Update: Mystery Surrounds ‘Family Man’ with Children Who Vanished, Found Dead Years Later Under Different Name

A man found dead in upstate New York this week had been missing for almost 10 years and was living under an alias, a development that has devastated his family, the News Times reports.

On Monday, first responders were dispatched to a 911 call involving a 59-year-old man in Rock Hill. The person who called for help knew the man as Richard King, but authorities had trouble confirming his identity.

Police located papers that apparently referenced or belonged to someone by the name of Robert Hoagland and would learn that Hoagland had vanished on July 28, 2013, when he was last seen at a Newtown, Connecticut, gas station.

Hoagland’s wife, Lori, reported him missing the next day after he failed to pick her up at the airport and missed work, as CrimeOnline previously reported. At the time, the couple had three sons in their 20s.

More mysterious was that it seemed he left everything at home: his phone, vehicles, wallet, and medication. The case was even featured on the television series “Disappeared.”

“I mean, from the little bit I knew, I thought he was the nicest guy — he seemed to love his family, and then to just abandon them like that and start a new life? It’s unfathomable,” Connecticut neighbor Frank Dyke said of Hoagland’s disappearance.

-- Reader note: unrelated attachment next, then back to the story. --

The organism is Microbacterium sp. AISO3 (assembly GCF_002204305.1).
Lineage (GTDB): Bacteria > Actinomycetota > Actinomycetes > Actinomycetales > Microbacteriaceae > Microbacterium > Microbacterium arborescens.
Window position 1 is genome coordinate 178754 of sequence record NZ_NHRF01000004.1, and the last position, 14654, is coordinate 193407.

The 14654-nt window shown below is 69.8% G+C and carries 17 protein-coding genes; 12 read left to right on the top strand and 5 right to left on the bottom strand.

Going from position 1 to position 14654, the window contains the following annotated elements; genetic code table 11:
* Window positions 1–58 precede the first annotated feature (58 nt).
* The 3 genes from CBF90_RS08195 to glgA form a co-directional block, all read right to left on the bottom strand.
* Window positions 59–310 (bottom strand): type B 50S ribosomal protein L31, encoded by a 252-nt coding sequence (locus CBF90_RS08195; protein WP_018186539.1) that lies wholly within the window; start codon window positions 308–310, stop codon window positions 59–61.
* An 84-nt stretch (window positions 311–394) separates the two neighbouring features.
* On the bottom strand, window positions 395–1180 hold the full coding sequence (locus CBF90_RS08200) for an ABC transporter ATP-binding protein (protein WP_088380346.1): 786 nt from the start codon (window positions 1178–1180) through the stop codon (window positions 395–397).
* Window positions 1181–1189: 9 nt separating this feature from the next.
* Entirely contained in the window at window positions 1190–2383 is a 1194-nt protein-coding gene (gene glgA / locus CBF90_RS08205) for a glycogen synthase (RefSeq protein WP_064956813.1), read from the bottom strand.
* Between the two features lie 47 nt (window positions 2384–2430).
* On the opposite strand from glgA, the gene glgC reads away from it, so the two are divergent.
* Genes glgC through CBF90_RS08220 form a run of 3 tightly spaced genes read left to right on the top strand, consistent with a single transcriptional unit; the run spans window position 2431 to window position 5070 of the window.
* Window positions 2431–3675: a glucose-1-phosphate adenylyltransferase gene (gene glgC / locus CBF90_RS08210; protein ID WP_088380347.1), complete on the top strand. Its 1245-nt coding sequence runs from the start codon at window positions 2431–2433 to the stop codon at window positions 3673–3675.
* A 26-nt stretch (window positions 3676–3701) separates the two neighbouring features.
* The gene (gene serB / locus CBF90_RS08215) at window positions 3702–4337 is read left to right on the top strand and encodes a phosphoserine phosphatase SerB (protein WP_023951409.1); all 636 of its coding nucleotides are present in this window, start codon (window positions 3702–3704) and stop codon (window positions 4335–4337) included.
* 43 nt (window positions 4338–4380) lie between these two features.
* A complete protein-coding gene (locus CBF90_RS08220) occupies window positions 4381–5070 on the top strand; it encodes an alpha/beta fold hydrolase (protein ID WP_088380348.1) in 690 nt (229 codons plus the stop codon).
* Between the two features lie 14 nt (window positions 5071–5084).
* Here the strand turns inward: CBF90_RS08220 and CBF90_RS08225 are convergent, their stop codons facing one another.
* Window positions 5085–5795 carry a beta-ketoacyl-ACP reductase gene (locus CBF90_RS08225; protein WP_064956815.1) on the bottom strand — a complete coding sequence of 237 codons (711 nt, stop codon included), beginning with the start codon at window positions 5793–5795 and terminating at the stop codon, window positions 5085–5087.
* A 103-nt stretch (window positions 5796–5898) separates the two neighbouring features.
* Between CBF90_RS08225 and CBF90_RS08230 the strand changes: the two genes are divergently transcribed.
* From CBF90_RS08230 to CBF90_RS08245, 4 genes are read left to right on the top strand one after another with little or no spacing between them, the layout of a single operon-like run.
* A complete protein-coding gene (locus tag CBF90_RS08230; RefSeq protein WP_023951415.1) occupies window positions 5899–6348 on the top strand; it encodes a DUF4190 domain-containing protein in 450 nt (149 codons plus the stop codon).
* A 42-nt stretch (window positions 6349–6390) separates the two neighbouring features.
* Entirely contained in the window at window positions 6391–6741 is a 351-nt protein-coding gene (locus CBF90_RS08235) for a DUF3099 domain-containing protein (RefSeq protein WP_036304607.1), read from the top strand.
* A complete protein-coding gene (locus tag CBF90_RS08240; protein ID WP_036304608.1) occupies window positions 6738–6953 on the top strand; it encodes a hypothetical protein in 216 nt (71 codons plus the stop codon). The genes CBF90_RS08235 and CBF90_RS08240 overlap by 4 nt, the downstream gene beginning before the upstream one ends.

Dyke, a garage owner, recalled seeing Hoagland several times before his disappearance when he brought his son into the business.

“He had been here a couple times for estimates and he seemed like a very nice guy. He came here one day with his son, and he seemed like a great dad.”

“Of course, you never know what goes on behind closed doors. But every time I think about it, it’s just crazy — that this was just a couple houses up the street.”

Authorities now believe that Hoagland assumed the identity of King, but they have not provided an explanation as to what may have prompted him to disappear. Hoagland reportedly had been living in Rock Hill, near the Catskill Mountains, since at least November 2013.

There were no signs of foul play in Hoagland’s death — medics were called for a man in cardiac arrest — and police in Newtown said they do not believe there was a “criminal aspect” to his disappearance.

Ahmed Helmy, who works at the gas station in Newtown where Hoagland was last seen, said he remembered Hoagland.

“I know the guy; I’ve seen him in here,” Helmy told the News Times. “A lot of people have been talking about it like maybe he was running from something. Nobody knows. He’s got a wife and three kids, and he just walked away.”

The revelation has left Hoagland’s family searching for answers. Hoagland’s son, Christopher Hoagland, told NBC News that he does not know what would have prompted his dad to leave the family.

“It’s pretty confusing,” Christopher Hoagland said in an interview with NBC News. “We’re trying to handle it right now, to be honest. Haven’t really figured out any details.”

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[Featured image: Robert Hogland/Newtown Police Department]